Whatever else you plan to do at the beach, try to spend some of your time simply being. Mindfulness, the act of keeping your mind and attention in the present – on the sights, sounds and smells around you – helps prevent thoughts ruminating and gives your mind a break.
Scientific research in this area is growing rapidly because those who practise mindfulness report that it helps reduce stress and anxiety and improves mood.
Aim to immerse yourself in the coastal environment and really appreciate where you are. Turn off your phone so you can bathe your senses in the stimulation around you without fear of distraction.
If your mind starts to wander – pondering problems at work, what you are going to make for dinner, whether you left the iron on – keep bringing it back to the here and now and see if you can stay present without getting lost in thoughts. Every time it wanders (and it will), just calmly bring it back, without judgement.
Take off your shoes and walk on the beach barefoot, even if it’s a little chilly. It can be a powerful sensation to physically connect with your surroundings. It really will make you feel grounded.
Aim to use all five senses to explore the environment around you, really noticing the small details.
Listen to the waves
Close your eyes and listen to the sound of the sea. The slow, churning, white noise of the ocean can be comforting. Is the sound loud or quiet? Does the sea sound calm or choppy?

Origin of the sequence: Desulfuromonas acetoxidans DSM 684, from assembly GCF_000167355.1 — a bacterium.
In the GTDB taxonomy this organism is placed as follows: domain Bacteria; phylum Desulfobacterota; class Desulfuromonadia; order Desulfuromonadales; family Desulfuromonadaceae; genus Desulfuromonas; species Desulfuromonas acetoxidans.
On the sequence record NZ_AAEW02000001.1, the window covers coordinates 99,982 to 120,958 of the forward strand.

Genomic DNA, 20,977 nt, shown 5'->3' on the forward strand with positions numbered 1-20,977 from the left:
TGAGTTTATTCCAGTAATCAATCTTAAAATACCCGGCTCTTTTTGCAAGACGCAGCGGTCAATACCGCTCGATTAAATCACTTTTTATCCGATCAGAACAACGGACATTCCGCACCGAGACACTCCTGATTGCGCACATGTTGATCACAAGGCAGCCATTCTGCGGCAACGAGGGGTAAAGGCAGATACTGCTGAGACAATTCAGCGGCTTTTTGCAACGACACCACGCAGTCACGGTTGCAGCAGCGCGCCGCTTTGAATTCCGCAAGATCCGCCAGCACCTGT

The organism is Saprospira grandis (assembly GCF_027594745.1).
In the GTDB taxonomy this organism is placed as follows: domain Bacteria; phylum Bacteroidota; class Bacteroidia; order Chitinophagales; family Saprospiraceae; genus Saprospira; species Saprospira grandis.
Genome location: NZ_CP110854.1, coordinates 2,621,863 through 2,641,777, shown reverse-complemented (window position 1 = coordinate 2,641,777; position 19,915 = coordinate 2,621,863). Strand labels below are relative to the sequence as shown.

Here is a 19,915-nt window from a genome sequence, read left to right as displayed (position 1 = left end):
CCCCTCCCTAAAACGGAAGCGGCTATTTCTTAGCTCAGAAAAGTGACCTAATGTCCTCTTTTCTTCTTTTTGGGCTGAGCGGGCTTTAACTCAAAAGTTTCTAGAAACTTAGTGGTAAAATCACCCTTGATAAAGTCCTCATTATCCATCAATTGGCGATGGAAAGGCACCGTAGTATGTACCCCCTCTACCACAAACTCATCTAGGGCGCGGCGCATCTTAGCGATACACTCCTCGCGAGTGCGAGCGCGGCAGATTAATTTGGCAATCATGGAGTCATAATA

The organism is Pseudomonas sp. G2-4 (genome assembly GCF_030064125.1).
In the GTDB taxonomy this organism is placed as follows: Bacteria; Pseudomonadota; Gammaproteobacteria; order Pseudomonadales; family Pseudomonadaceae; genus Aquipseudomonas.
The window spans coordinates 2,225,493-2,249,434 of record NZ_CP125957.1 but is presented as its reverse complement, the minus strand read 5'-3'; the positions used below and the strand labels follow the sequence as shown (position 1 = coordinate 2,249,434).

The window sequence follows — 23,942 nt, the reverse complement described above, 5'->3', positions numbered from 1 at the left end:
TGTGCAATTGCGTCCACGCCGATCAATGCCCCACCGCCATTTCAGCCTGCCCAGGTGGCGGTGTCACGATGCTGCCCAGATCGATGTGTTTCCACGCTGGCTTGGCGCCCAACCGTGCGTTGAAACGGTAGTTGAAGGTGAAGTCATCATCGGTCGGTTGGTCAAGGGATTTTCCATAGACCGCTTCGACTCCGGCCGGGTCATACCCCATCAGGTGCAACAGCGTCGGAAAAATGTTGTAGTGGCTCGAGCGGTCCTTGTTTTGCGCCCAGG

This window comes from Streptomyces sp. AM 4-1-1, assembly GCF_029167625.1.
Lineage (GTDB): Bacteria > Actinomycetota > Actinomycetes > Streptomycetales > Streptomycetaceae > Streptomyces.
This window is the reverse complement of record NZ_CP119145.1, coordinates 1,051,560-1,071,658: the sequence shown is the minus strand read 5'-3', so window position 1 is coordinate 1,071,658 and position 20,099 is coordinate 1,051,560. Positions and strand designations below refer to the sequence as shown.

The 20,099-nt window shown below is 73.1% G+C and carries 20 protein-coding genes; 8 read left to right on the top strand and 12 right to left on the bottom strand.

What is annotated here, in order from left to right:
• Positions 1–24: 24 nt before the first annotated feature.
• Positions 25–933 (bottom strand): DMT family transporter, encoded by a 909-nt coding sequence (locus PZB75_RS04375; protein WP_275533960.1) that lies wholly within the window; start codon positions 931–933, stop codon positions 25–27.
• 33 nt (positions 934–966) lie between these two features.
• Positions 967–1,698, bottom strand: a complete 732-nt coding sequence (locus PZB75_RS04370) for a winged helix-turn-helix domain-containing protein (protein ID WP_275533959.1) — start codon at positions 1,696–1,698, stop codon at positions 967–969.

Hear the waves breaking and dispersing on the beach. Listen to the different sound the waves make as they retreat again, drawing sand or pebbles back down the beach with them. Is the frequency of the waves regular or irregular? Listen for a while to see whether you can hear if any waves are bigger than others.
Can you hear the cries of gulls or any other sea birds? Are they all the same type or are there different calls? Can you hear any other living creatures?
It is often breezy at the coast, sometimes positively windy. Listen to the sound of the wind swishing around your face and body and making a rustling sound through your hair. Is the wind blowing consistently or in gusts?
What other sounds can you hear? Take a few moments to identify the individual noises. Can you hear people talking or dogs barking? What is the furthest sound you can hear?
Taste the sea air
Stand facing the breeze with your eyes closed. Open your mouth and taste the air. Can you taste salt on your tongue? Your tongue should capture the salt from the sea spray circulating in the air.
Now lick your lips. Do they taste salty too? If you’ve been exercising on the beach or have had an energetic walk, can you notice a slight bitter taste of sweat on your top lip?
If you’ve brought a picnic to the beach, eat slowly with your eyes closed to really taste what you’re eating. Don’t just wolf the food down automatically. Try to identify individual flavours in the foods you are eating.